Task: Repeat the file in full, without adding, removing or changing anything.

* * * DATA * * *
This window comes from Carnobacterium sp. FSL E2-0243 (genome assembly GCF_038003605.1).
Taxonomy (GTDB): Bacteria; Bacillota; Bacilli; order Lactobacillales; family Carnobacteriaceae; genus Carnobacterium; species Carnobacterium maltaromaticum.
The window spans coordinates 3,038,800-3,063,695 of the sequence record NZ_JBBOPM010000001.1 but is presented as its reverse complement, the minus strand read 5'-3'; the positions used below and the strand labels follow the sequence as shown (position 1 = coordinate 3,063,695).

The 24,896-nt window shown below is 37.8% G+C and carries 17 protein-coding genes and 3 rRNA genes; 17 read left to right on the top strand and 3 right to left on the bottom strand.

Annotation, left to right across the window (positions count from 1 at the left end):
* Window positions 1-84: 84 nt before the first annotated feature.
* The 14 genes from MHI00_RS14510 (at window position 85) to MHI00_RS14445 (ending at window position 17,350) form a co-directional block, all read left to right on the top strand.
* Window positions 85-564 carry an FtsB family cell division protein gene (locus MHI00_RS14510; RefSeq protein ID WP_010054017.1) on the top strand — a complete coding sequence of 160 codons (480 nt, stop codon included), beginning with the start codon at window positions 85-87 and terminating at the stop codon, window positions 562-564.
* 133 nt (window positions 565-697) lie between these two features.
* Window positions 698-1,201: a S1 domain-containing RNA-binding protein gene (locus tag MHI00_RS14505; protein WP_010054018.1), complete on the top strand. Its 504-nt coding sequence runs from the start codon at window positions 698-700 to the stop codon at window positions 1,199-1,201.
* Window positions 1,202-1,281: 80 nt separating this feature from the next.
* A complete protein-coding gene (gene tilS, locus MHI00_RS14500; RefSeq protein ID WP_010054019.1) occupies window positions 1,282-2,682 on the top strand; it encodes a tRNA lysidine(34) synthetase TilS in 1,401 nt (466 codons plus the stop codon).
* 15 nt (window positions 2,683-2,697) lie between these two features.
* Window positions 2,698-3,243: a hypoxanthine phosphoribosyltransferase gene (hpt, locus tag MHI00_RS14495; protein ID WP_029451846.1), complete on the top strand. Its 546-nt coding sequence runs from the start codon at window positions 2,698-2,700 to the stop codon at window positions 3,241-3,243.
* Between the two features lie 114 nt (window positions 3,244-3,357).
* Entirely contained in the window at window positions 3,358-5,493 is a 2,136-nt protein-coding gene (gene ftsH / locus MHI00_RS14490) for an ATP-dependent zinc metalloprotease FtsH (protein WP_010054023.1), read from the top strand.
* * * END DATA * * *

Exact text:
This window comes from Carnobacterium sp. FSL E2-0243 (genome assembly GCF_038003605.1).
Taxonomy (GTDB): Bacteria; Bacillota; Bacilli; order Lactobacillales; family Carnobacteriaceae; genus Carnobacterium; species Carnobacterium maltaromaticum.
The window spans coordinates 3,038,800-3,063,695 of the sequence record NZ_JBBOPM010000001.1 but is presented as its reverse complement, the minus strand read 5'-3'; the positions used below and the strand labels follow the sequence as shown (position 1 = coordinate 3,063,695).

The 24,896-nt window shown below is 37.8% G+C and carries 17 protein-coding genes and 3 rRNA genes; 17 read left to right on the top strand and 3 right to left on the bottom strand.

Annotation, left to right across the window (positions count from 1 at the left end):
* Window positions 1-84: 84 nt before the first annotated feature.
* The 14 genes from MHI00_RS14510 (at window position 85) to MHI00_RS14445 (ending at window position 17,350) form a co-directional block, all read left to right on the top strand.
* Window positions 85-564 carry an FtsB family cell division protein gene (locus MHI00_RS14510; RefSeq protein ID WP_010054017.1) on the top strand — a complete coding sequence of 160 codons (480 nt, stop codon included), beginning with the start codon at window positions 85-87 and terminating at the stop codon, window positions 562-564.
* 133 nt (window positions 565-697) lie between these two features.
* Window positions 698-1,201: a S1 domain-containing RNA-binding protein gene (locus tag MHI00_RS14505; protein WP_010054018.1), complete on the top strand. Its 504-nt coding sequence runs from the start codon at window positions 698-700 to the stop codon at window positions 1,199-1,201.
* Window positions 1,202-1,281: 80 nt separating this feature from the next.
* A complete protein-coding gene (gene tilS, locus MHI00_RS14500; RefSeq protein ID WP_010054019.1) occupies window positions 1,282-2,682 on the top strand; it encodes a tRNA lysidine(34) synthetase TilS in 1,401 nt (466 codons plus the stop codon).
* 15 nt (window positions 2,683-2,697) lie between these two features.
* Window positions 2,698-3,243: a hypoxanthine phosphoribosyltransferase gene (hpt, locus tag MHI00_RS14495; protein ID WP_029451846.1), complete on the top strand. Its 546-nt coding sequence runs from the start codon at window positions 2,698-2,700 to the stop codon at window positions 3,241-3,243.
* Between the two features lie 114 nt (window positions 3,244-3,357).
* Entirely contained in the window at window positions 3,358-5,493 is a 2,136-nt protein-coding gene (gene ftsH / locus MHI00_RS14490) for an ATP-dependent zinc metalloprotease FtsH (protein WP_010054023.1), read from the top strand.